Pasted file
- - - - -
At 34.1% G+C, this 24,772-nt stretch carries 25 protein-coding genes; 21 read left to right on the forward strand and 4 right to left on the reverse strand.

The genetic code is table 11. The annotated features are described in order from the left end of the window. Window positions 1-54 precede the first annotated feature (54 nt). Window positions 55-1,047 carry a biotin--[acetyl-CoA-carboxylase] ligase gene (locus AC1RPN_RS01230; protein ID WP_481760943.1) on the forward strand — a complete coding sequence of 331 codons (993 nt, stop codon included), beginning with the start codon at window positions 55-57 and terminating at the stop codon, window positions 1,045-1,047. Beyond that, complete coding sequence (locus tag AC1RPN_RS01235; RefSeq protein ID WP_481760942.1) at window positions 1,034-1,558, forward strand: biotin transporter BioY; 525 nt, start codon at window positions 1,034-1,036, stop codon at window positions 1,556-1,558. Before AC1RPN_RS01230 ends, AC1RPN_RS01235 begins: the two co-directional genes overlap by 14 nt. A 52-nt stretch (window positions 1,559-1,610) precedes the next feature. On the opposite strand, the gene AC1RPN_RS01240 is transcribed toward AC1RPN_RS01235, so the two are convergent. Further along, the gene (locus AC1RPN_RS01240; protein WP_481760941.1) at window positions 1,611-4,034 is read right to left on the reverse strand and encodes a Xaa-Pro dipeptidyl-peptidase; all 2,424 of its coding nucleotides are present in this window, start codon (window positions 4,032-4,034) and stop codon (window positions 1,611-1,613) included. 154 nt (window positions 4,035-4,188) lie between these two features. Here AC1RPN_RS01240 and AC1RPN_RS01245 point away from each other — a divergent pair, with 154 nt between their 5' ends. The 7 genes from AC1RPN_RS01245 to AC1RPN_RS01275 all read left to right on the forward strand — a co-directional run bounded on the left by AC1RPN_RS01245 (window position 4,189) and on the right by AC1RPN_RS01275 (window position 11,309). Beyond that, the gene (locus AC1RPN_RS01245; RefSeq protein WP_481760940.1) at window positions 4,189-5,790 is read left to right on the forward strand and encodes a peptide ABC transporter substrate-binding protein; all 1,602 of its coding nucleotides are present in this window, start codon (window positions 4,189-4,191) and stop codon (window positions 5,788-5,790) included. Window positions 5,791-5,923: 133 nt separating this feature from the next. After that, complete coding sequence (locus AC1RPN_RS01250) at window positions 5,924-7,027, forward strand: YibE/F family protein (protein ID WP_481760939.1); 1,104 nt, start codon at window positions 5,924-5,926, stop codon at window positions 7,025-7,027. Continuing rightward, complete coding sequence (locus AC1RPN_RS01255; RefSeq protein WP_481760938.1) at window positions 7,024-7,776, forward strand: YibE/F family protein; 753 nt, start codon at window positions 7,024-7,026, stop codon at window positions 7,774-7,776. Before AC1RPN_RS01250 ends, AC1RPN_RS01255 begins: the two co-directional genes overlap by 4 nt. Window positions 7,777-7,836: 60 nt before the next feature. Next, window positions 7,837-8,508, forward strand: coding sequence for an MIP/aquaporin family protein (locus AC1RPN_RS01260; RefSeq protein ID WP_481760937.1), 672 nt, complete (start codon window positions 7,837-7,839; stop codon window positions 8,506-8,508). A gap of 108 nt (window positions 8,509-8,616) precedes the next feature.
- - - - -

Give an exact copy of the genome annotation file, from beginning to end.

At 34.1% G+C, this 24,772-nt stretch carries 25 protein-coding genes; 21 read left to right on the forward strand and 4 right to left on the reverse strand.

The genetic code is table 11. The annotated features are described in order from the left end of the window. Window positions 1-54 precede the first annotated feature (54 nt). Window positions 55-1,047 carry a biotin--[acetyl-CoA-carboxylase] ligase gene (locus AC1RPN_RS01230; protein ID WP_481760943.1) on the forward strand — a complete coding sequence of 331 codons (993 nt, stop codon included), beginning with the start codon at window positions 55-57 and terminating at the stop codon, window positions 1,045-1,047. Beyond that, complete coding sequence (locus tag AC1RPN_RS01235; RefSeq protein ID WP_481760942.1) at window positions 1,034-1,558, forward strand: biotin transporter BioY; 525 nt, start codon at window positions 1,034-1,036, stop codon at window positions 1,556-1,558. Before AC1RPN_RS01230 ends, AC1RPN_RS01235 begins: the two co-directional genes overlap by 14 nt. A 52-nt stretch (window positions 1,559-1,610) precedes the next feature. On the opposite strand, the gene AC1RPN_RS01240 is transcribed toward AC1RPN_RS01235, so the two are convergent. Further along, the gene (locus AC1RPN_RS01240; protein WP_481760941.1) at window positions 1,611-4,034 is read right to left on the reverse strand and encodes a Xaa-Pro dipeptidyl-peptidase; all 2,424 of its coding nucleotides are present in this window, start codon (window positions 4,032-4,034) and stop codon (window positions 1,611-1,613) included. 154 nt (window positions 4,035-4,188) lie between these two features. Here AC1RPN_RS01240 and AC1RPN_RS01245 point away from each other — a divergent pair, with 154 nt between their 5' ends. The 7 genes from AC1RPN_RS01245 to AC1RPN_RS01275 all read left to right on the forward strand — a co-directional run bounded on the left by AC1RPN_RS01245 (window position 4,189) and on the right by AC1RPN_RS01275 (window position 11,309). Beyond that, the gene (locus AC1RPN_RS01245; RefSeq protein WP_481760940.1) at window positions 4,189-5,790 is read left to right on the forward strand and encodes a peptide ABC transporter substrate-binding protein; all 1,602 of its coding nucleotides are present in this window, start codon (window positions 4,189-4,191) and stop codon (window positions 5,788-5,790) included. Window positions 5,791-5,923: 133 nt separating this feature from the next. After that, complete coding sequence (locus AC1RPN_RS01250) at window positions 5,924-7,027, forward strand: YibE/F family protein (protein ID WP_481760939.1); 1,104 nt, start codon at window positions 5,924-5,926, stop codon at window positions 7,025-7,027. Continuing rightward, complete coding sequence (locus AC1RPN_RS01255; RefSeq protein WP_481760938.1) at window positions 7,024-7,776, forward strand: YibE/F family protein; 753 nt, start codon at window positions 7,024-7,026, stop codon at window positions 7,774-7,776. Before AC1RPN_RS01250 ends, AC1RPN_RS01255 begins: the two co-directional genes overlap by 4 nt. Window positions 7,777-7,836: 60 nt before the next feature. Next, window positions 7,837-8,508, forward strand: coding sequence for an MIP/aquaporin family protein (locus AC1RPN_RS01260; RefSeq protein ID WP_481760937.1), 672 nt, complete (start codon window positions 7,837-7,839; stop codon window positions 8,506-8,508). A gap of 108 nt (window positions 8,509-8,616) precedes the next feature.